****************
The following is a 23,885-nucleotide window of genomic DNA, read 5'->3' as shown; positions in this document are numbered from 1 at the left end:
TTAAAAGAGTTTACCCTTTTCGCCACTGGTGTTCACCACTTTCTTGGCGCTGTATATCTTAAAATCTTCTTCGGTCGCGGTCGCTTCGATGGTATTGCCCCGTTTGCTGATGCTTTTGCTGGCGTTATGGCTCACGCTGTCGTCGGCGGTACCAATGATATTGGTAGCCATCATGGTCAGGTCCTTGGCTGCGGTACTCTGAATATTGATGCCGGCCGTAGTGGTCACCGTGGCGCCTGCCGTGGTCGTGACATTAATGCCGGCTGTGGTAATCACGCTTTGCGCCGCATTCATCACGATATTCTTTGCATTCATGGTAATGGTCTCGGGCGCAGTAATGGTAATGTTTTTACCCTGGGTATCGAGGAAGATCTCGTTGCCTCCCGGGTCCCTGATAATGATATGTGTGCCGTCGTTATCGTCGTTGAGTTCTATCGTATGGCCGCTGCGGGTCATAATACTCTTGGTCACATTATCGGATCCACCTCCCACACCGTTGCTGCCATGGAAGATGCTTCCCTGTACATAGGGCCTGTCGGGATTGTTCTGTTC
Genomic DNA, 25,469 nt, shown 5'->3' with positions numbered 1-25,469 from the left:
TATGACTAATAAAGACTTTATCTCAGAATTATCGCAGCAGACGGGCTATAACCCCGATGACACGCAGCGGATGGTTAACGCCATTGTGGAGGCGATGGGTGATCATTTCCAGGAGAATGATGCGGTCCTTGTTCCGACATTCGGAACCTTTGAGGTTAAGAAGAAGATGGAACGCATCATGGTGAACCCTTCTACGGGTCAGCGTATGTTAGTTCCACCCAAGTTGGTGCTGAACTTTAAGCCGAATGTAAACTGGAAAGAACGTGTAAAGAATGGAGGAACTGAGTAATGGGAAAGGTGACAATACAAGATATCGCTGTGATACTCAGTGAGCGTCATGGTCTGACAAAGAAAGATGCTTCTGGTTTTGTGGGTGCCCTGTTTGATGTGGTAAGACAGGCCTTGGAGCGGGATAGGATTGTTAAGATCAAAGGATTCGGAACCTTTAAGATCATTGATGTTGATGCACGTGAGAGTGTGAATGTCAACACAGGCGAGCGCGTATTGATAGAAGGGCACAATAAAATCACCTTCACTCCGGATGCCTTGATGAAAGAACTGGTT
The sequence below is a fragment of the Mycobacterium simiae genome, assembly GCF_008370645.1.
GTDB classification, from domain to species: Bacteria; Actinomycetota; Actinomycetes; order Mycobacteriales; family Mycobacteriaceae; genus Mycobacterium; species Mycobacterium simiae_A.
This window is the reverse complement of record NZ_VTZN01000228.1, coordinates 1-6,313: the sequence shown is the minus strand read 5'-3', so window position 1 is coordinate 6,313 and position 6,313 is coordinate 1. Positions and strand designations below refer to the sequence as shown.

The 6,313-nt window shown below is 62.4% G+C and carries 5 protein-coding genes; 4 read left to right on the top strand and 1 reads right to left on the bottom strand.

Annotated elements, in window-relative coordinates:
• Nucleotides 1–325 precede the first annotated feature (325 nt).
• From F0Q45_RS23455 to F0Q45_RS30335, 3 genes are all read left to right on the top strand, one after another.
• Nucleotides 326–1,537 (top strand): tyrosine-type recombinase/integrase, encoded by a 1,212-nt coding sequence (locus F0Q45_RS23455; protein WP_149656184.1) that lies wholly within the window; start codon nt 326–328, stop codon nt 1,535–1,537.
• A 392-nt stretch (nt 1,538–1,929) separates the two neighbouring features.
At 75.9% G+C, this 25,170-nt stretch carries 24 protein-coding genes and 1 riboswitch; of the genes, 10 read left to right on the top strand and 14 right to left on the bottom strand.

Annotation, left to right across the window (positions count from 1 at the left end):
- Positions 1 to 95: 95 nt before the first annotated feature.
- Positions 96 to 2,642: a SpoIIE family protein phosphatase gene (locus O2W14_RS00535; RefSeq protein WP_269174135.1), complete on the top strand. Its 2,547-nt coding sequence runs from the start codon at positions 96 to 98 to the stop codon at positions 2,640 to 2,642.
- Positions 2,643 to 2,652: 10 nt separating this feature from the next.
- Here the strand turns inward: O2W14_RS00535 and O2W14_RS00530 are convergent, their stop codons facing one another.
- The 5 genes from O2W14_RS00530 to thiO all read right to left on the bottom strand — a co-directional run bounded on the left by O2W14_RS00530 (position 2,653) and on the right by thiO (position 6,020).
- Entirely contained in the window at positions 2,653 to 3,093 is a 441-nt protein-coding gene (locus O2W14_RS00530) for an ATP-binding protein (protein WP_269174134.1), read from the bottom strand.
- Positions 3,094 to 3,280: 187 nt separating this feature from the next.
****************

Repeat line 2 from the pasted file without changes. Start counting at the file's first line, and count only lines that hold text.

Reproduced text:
TTAAAAGAGTTTACCCTTTTCGCCACTGGTGTTCACCACTTTCTTGGCGCTGTATATCTTAAAATCTTCTTCGGTCGCGGTCGCTTCGATGGTATTGCCCCGTTTGCTGATGCTTTTGCTGGCGTTATGGCTCACGCTGTCGTCGGCGGTACCAATGATATTGGTAGCCATCATGGTCAGGTCCTTGGCTGCGGTACTCTGAATATTGATGCCGGCCGTAGTGGTCACCGTGGCGCCTGCCGTGGTCGTGACATTAATGCCGGCTGTGGTAATCACGCTTTGCGCCGCATTCATCACGATATTCTTTGCATTCATGGTAATGGTCTCGGGCGCAGTAATGGTAATGTTTTTACCCTGGGTATCGAGGAAGATCTCGTTGCCTCCCGGGTCCCTGATAATGATATGTGTGCCGTCGTTATCGTCGTTGAGTTCTATCGTATGGCCGCTGCGGGTCATAATACTCTTGGTCACATTATCGGATCCACCTCCCACACCGTTGCTGCCATGGAAGATGCTTCCCTGTACATAGGGCCTGTCGGGATTGTTCTGTTC